Even though the 4C/ID model seems to significantly foster design building, there were some implementation and methodological issues. During the design process, we encountered several challenges. First, we recognized that implementing each model component to VR is somehow difficult. VR helmets can only be worn for a limited time, approximately 30 min, without limitations (e.g., headaches, dizziness) [48]. Outsourcing certain model components (e.g., supportive information) to the real world may reduce the cognitive load of wearing VR helmets but may compromise integrated competence acquisition. Second, presenting textual information in VR is challenging. In vehicle painting, work plans, technical datasheets, etc. are often wordy, and only a fraction of information is relevant to task execution. We had to prepare new document versions to avoid cognitive overload. Thus, we had to delete irrelevant content, and the new documents are no longer comparable to those in the real world. Third, during the design process, we recognized that the preparation and follow-up of a coating are crucial to produce adequate results. A paint booth as a single room in VR is not adequate to display all competence-relevant learning scenarios. A rudimentary version of a paint mixing room was developed but is not yet part of the of the learning tasks.
Next to implementation and methodological issues, using VR as a learning tool is certainly worth discussing. VR can present a virtual environment, here a paint booth, that resembles the real world, allowing learners to immerse themselves in this world. This enables the training of vehicle painting through repeated unsupervised practice without risks and material wastage but with automated feedback and support [8]. Otherwise, we have no evidence supporting the direct translation between painting performance in VR and real life. An adequate painting in VR cannot guarantee similar results in reality. Thus, some experienced trainers only achieved mediocre results in VR, whereas others performed well. High interindividual variability between trainers regarding their performances became visible. We can conclude that VR learning environments may not replace real-life training but augment vocational training, especially when support capacity is limited and real-life practice is rare. It may provide training opportunities which may consequently result in enhanced performance in the real world. Moreover, it is noteworthy that the VR Painting Simulator is adaptable. Learning tasks and support can be integrated or faded based on the needs and competencies of an individual trainee.
As a result, we need to specify the scope of the VR Painting Simulator. We state that the VR Painting Simulator is an effective tool to support integrated competence acquisition, but it is still only a useful addition and not a substitute or a stand-alone solution. Traditional learning scenarios within vocational training (e.g., observing the trainer while listening to his or her explanations of the trainer) are still needed.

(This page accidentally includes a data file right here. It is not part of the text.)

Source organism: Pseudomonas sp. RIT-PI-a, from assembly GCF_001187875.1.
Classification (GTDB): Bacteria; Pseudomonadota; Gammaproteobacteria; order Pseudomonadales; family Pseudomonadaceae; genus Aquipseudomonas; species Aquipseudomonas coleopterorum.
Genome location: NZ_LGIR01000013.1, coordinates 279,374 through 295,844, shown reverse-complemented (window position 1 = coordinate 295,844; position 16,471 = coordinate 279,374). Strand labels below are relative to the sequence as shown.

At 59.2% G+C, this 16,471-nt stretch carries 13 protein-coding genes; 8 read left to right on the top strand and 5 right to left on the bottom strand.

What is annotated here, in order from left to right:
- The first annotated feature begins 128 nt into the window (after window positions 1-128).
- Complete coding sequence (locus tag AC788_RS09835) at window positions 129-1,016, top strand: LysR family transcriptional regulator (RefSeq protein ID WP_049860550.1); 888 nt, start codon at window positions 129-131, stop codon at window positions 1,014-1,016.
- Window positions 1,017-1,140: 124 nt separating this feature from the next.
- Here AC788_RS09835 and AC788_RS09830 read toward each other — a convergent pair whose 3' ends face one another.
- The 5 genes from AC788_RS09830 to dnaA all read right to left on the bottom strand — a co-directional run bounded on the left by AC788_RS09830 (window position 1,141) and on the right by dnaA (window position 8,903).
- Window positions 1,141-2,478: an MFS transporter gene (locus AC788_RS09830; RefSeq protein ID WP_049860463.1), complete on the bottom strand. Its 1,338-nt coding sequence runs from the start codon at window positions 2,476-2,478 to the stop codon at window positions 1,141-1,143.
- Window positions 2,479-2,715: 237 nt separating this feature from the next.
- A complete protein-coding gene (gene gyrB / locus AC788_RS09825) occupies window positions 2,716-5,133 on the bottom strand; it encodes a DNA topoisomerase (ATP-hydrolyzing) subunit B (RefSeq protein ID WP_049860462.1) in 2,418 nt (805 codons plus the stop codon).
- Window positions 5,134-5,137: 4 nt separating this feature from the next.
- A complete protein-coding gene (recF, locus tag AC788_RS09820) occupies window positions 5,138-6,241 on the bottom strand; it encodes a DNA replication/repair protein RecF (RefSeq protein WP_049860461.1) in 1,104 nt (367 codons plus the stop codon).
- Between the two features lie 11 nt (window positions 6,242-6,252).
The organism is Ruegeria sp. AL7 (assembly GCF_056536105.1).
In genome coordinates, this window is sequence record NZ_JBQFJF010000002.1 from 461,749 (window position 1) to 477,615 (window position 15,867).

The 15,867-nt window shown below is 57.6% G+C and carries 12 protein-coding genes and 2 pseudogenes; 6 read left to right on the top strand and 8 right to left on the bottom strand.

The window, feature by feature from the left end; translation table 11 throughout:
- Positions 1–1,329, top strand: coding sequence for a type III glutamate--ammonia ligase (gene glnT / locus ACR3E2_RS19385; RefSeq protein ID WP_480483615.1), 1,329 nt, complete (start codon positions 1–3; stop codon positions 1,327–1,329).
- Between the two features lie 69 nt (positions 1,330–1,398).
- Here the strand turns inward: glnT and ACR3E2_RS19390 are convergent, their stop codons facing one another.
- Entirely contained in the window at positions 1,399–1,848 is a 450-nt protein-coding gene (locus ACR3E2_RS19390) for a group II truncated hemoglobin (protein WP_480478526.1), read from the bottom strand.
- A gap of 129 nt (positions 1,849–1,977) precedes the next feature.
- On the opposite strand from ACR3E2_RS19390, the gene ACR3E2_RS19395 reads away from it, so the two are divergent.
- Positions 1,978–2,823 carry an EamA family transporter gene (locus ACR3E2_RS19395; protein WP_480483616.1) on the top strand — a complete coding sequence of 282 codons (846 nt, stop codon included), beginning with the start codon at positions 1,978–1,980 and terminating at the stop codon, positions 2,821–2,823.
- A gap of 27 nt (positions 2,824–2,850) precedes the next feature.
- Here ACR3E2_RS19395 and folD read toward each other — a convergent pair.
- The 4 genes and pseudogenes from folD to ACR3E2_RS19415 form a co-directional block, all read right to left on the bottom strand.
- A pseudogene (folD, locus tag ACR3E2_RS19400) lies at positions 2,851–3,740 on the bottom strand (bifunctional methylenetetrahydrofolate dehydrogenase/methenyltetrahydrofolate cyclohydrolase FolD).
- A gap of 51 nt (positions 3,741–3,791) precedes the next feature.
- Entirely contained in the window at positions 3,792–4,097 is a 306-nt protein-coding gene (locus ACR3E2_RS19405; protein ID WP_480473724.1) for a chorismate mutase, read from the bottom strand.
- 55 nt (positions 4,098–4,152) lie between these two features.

Taken together, we have applied the highly validated 4C/ID model in the field of vehicle painting using VR technology. According to our experiences, the 4C/ID model seems to be suitable to design VR learning environments fostering competence acquisition. We are pleased about the new insights and the lessons learned, and we are already looking forward to reporting the results of the second formative evaluation with 50 to 60 aspirant vehicle painters. Future studies on the VR Painting Simulator will address constructs such as presence and cognitive load but also the gap between VR skills and skills in real-world scenarios.

Supplementary Materials

Supporting information can be downloaded at or (accessed on 15 May 2022).


The HandLeVR research project (1 January 2019–28 February 22;, accessed on 16 May 2022) is funded by the German Federal Ministry of Education and Research (grant number: 01PV18002B) with partners from the University of Potsdam, the University of Duisburg-Essen, ZWH e.V., and Mercedes Benz Group AG (also known as Daimler AG).

Institutional Review Board Statement

Not applicable.

Informed Consent Statement

Not applicable.

Data Availability Statement

Not applicable.

Conflicts of Interest

The author declares no conflict of interest.


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Figure 1. The three-part structure of the VR training application.
Figure 1. The three-part structure of the VR training application.
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Figure 2. The paint booth.
Figure 2. The paint booth.
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Figure 3. The 4C/ID model according to [12, 13].
Figure 3. The 4C/ID model according to [12, 13].
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Figure 4. The HandLeVR project process.
Figure 4. The HandLeVR project process.
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Figure 5. Instructional design process within the HandLeVR project.
Figure 5. Instructional design process within the HandLeVR project.